I say "same-sex marriage" because as a bisexual woman, I think it's more inclusive. We're too often forgotten in this debate. I also like to use "mixed-sex marriage" for marriages between women and men. I would rather it just all be "marriage," but we ain't there yet.

AlterPride said...

Gay marriage is inherently a misnomer. Gay and lesbian people are not being given any special privileges that are not available to other sexual orientations. Biased expressions like this always lead me to reply, "Maybe next year we can tackle bisexual marriage." It's amazing how we struggle for equality, but in the process only try to further segregate and marginalize other minorities in the queer community by promoting these types of fallacies.

I believe the proper phraseology should be "marriage equality" or at minimum, the still technically accurate, "same-sex marriage".

When I visit Websites like Queerty or Towleroad and see actual subsections devoted to "Gay Marriage", it truly makes me cringe.

Queers United said...

A few of you raise an interesting point that I didn't think of which is the term 'same-sex marriage.' I use this seldomly because I really do hate the term. Same-sex marriage has the word sex in it and I feel it's wrong for 2 reasons. 1. marriage between same-gender couples is not only about SEX. 2. there is a distinction between sex and gender which people often confuse which can make it even more confusing if there is a trans partner.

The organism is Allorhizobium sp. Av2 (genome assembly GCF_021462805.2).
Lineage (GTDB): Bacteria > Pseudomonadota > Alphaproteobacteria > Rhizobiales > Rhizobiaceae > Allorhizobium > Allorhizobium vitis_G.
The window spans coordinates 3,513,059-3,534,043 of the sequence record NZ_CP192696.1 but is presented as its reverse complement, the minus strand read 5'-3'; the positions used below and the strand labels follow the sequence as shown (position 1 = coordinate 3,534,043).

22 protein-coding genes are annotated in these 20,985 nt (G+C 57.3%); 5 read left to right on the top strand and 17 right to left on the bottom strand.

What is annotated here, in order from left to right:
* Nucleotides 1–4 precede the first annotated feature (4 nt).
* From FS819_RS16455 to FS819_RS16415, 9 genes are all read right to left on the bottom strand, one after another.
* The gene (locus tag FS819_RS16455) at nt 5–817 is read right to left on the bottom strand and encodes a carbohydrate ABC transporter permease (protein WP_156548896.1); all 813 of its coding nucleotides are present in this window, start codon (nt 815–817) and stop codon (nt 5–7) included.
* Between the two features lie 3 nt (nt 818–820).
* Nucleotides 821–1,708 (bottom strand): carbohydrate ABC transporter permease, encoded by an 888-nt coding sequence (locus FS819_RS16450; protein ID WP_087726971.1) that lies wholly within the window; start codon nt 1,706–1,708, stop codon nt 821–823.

AlterPride Project said...

I would be happy to respond to your points :)

1) You state you are not opposed to the phrase "gay marriage" but then later remark that gender and sex is an imperative distinction. That seems rather contradictory since gay is defined as, men seeking men, but that does not include genderqueer nor intersex couples. This is the very reason that I discourage "gay marriage" in any social or political context. It promotes bias and is inherently discriminatory language.

2) Bisexuality is not all about sex either, but for some reason GLAAD (the nationally recognized media watchdog group for LGBT community) still promotes it as an acceptable term in its style guidelines while relegating "homosexuality" to obsolescence for the very reason that you cite (being gay is not "all about sex"). That seems like a very remarkable double standard. To be politically correct, based on your assertions, the term should likely be bigenderphilia or simply bi for short.

3) Distinguishing between sex and gender in committed relations is of significant import, but it is curious why we even still include bisexuality in the LGBT initialism instead of replacing it with the more gender inclusive pansexuality, e.g. LGPT.